Marriage Camp

TV review by
Melissa Camacho, Common Sense Media
Marriage Camp TV Poster Image
Voyeuristic show means well but isn't for kids.

Parents say

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A lot or a little?

The parents' guide to what's in this TV show.

Positive Messages

The series is voyeuristic, but it focuses on helping people learn ways to improve their marriage. Neither Carroll or Bishop are medical doctors or licensed therapists. Most of the featured therapeutic exercises are nontraditional. The show brings up a variety of marital problems (infidelity, anger management, etc.) but focuses mostly on how to resolve and get past these issues. The leaders and the majority of camp participants are Caucasian.

Violence

Frequent arguments between spouses. Some have a history of domestic violence. Some discussion about military veterans coping after returning from Iraq.

Sex

Discussions about infidelity, sexual dissatisfaction, and pornography.

Language

Language includes words like "damn" and "hell."

Consumerism

The series promotes the Marriage Camp Program.

Drinking, Drugs & Smoking

Some episodes discuss the negative impact of drug and alcohol abuse on marriage.

What parents need to know

Parents need to know that this reality series -- which follows couples in crisis as they attend a nontraditional marriage-counseling boot camp -- focuses on healing and problem solving and isn't intended to be exploitative. But watching the couples as they discuss (and argue over) everything from infidelity and domestic violence to porn addiction and substance abuse definitely has some voyeuristic qualities.

User Reviews

  • Parents say
  • Kids say
Adult Written byHopeWells April 9, 2008

Non-Professionals exploit vulnerable people

I wasn't surprised to see Dr. Phil's name in the biographies of the people running Marriage Boot Camp. This is nothing more than a watered down EST o... Continue reading
Adult Written byDebbieEll April 9, 2008

Marriage Camp has my heart

I love the non-traditional approach to counseling in this show. I worry that the directors are not qualified, but it appears that the couples find the solution... Continue reading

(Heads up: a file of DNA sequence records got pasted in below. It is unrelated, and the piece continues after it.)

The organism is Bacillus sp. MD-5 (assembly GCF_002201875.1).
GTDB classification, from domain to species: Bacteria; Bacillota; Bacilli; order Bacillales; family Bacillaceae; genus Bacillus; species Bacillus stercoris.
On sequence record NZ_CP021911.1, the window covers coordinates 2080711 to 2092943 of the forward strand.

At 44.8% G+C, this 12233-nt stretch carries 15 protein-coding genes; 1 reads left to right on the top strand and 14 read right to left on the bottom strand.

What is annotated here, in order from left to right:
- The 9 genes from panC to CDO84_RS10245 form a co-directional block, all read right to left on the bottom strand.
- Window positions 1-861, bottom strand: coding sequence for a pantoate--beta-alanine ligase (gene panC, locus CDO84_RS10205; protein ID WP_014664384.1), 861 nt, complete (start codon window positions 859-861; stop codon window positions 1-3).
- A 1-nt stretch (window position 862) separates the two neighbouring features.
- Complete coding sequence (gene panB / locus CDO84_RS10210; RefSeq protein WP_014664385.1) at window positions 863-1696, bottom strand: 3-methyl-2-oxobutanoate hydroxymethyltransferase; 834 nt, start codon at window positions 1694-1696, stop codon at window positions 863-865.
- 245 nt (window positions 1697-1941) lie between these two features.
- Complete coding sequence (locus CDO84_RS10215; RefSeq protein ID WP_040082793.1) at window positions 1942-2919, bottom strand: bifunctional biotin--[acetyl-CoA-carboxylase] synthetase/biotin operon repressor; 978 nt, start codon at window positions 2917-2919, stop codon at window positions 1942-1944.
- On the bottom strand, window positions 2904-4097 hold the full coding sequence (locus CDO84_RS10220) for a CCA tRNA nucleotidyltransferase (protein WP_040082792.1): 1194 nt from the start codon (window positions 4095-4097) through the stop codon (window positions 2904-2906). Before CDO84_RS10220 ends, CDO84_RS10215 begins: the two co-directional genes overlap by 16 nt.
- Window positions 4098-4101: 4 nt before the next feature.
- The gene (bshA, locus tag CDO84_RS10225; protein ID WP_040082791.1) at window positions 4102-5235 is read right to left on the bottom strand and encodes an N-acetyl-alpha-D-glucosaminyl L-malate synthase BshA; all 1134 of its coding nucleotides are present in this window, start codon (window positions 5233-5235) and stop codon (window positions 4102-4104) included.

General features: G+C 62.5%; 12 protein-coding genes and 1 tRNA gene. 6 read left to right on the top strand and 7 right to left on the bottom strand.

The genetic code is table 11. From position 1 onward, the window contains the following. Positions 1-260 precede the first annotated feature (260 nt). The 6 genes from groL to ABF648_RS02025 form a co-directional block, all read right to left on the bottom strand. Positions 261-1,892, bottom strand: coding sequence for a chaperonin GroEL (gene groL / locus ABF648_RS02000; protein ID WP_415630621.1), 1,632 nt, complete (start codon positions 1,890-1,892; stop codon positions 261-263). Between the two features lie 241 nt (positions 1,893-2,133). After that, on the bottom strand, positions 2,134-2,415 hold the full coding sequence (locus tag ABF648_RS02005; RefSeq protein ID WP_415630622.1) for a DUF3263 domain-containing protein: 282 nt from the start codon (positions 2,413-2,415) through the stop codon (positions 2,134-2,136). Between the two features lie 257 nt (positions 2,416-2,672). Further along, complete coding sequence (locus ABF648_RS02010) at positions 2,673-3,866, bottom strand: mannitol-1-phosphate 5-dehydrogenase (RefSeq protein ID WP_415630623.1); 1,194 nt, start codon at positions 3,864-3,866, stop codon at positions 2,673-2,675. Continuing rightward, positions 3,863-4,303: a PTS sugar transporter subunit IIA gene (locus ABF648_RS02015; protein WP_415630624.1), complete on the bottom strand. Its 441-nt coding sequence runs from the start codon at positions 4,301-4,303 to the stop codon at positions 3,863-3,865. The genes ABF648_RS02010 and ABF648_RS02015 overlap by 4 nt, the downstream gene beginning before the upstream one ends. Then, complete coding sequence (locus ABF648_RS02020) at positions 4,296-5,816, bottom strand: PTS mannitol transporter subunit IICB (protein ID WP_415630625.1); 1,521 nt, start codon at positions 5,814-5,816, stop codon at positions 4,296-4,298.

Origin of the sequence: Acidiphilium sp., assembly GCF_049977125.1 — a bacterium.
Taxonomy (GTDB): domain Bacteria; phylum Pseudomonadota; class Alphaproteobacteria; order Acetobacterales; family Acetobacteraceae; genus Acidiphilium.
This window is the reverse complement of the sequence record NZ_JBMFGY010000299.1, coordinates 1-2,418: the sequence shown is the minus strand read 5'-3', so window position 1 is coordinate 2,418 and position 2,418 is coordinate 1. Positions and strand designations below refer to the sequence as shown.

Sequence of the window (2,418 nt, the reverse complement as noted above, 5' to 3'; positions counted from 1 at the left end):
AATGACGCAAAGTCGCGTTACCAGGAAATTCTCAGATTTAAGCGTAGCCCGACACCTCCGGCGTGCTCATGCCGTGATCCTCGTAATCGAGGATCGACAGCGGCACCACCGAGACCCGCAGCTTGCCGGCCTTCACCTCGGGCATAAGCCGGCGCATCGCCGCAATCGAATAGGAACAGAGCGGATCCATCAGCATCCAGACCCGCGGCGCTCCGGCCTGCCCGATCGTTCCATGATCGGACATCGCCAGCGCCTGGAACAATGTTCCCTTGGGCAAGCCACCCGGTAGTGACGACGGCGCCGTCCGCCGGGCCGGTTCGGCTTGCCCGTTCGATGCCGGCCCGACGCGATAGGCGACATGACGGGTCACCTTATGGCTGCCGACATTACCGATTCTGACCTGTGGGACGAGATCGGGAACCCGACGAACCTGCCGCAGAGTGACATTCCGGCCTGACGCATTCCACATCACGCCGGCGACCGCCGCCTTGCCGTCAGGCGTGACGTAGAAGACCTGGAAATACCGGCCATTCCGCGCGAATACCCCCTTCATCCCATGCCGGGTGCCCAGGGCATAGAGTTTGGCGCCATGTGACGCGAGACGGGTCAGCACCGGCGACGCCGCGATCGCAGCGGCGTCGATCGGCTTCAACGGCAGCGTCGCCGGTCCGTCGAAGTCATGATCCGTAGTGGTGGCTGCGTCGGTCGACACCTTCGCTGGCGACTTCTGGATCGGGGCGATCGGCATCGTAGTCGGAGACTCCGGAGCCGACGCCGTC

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What's the story?

Reality series MARRIAGE CAMP follows troubled couples as they participate in an intensive four-day \"boot camp\" to learn the skills they need to keep from ending up in divorce court. In a group setting, the couples partake in a series of nontraditional games and drills designed to help them self-realize and find reasons to stay together. With the assistance of facilitators Jim Carroll and David Bishop, they spend 12-hour days talking, arguing, and role-playing in order to develop a new sense of what marriage is about. At the end of camp, the couples exchange ring boxes in front of the group; the boxes' contents will determine whether they'll stay together.

Is it any good?

The show brings up a variety of mature/sensitive topics, including infidelity, pornography addiction, domestic violence, and substance abuse. But unlike other couples' therapy shows -- such as Decision House -- Marriage Camp doesn't go into a lot of detail about these issues. Instead, it shows people trying get past them. Yet, while the show's focus is on healing -- rather than exploiting -- the pain that these couples are experiencing, it's still uncomfortably voyeuristic. Participants are shown confronting painfully intimate issues in a very public setting. Adding to the discomfort are their video diaries, which reveal their candid feelings about their marriage and their spouses.

The series' subject matter alone, even without the gory details, makes the show a bad fit for tweens and younger teens (of course, chances are they won't be clamoring to view it anyway -- unless they find people talking and crying to be good entertainment). But it might appeal to adults who are interested in learning about relationship building and problem-solving tools that fall outside of mainstream therapy.

Talk to your kids about ...

  • Families can talk about televised therapy. Do televised interventions and counseling sessions really help people? Do these kinds of things ever cross the line and become more about being entertaining than helpful? If so, who determines where those lines fall? What's the appeal of a reality show like this one? Families can also discuss the challenges of long-term relationships. Why is communication such an important part of any relationship? Do the show's exercises help people communicate? How? What are the benefits of seeking nontraditional medical/therapeutic help? The risks?

TV details

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